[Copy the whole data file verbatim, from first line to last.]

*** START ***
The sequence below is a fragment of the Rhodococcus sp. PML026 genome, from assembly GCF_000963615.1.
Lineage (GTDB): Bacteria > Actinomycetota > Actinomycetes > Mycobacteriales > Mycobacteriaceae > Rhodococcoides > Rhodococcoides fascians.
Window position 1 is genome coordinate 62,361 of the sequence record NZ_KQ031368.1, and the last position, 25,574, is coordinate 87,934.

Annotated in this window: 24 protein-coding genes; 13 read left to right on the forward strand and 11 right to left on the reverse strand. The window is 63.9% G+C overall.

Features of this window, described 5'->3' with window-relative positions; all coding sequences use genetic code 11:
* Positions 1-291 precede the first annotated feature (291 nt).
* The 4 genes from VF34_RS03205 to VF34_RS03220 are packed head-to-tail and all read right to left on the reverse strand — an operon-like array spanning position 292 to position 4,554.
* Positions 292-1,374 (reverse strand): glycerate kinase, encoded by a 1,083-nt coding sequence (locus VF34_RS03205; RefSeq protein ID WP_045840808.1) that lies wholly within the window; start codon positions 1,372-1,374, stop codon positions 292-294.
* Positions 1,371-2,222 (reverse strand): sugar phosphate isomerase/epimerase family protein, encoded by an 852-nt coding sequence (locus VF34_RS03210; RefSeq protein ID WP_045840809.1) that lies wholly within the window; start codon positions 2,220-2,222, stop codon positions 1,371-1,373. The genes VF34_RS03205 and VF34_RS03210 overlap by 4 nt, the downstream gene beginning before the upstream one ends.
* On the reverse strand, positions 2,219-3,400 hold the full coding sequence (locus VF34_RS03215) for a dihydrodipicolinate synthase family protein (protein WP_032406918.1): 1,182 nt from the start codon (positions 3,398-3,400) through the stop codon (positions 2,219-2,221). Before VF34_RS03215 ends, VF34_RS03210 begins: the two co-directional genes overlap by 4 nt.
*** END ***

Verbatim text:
The sequence below is a fragment of the Rhodococcus sp. PML026 genome, from assembly GCF_000963615.1.
Lineage (GTDB): Bacteria > Actinomycetota > Actinomycetes > Mycobacteriales > Mycobacteriaceae > Rhodococcoides > Rhodococcoides fascians.
Window position 1 is genome coordinate 62,361 of the sequence record NZ_KQ031368.1, and the last position, 25,574, is coordinate 87,934.

Annotated in this window: 24 protein-coding genes; 13 read left to right on the forward strand and 11 right to left on the reverse strand. The window is 63.9% G+C overall.

Features of this window, described 5'->3' with window-relative positions; all coding sequences use genetic code 11:
* Positions 1-291 precede the first annotated feature (291 nt).
* The 4 genes from VF34_RS03205 to VF34_RS03220 are packed head-to-tail and all read right to left on the reverse strand — an operon-like array spanning position 292 to position 4,554.
* Positions 292-1,374 (reverse strand): glycerate kinase, encoded by a 1,083-nt coding sequence (locus VF34_RS03205; RefSeq protein ID WP_045840808.1) that lies wholly within the window; start codon positions 1,372-1,374, stop codon positions 292-294.
* Positions 1,371-2,222 (reverse strand): sugar phosphate isomerase/epimerase family protein, encoded by an 852-nt coding sequence (locus VF34_RS03210; RefSeq protein ID WP_045840809.1) that lies wholly within the window; start codon positions 2,220-2,222, stop codon positions 1,371-1,373. The genes VF34_RS03205 and VF34_RS03210 overlap by 4 nt, the downstream gene beginning before the upstream one ends.
* On the reverse strand, positions 2,219-3,400 hold the full coding sequence (locus VF34_RS03215) for a dihydrodipicolinate synthase family protein (protein WP_032406918.1): 1,182 nt from the start codon (positions 3,398-3,400) through the stop codon (positions 2,219-2,221). Before VF34_RS03215 ends, VF34_RS03210 begins: the two co-directional genes overlap by 4 nt.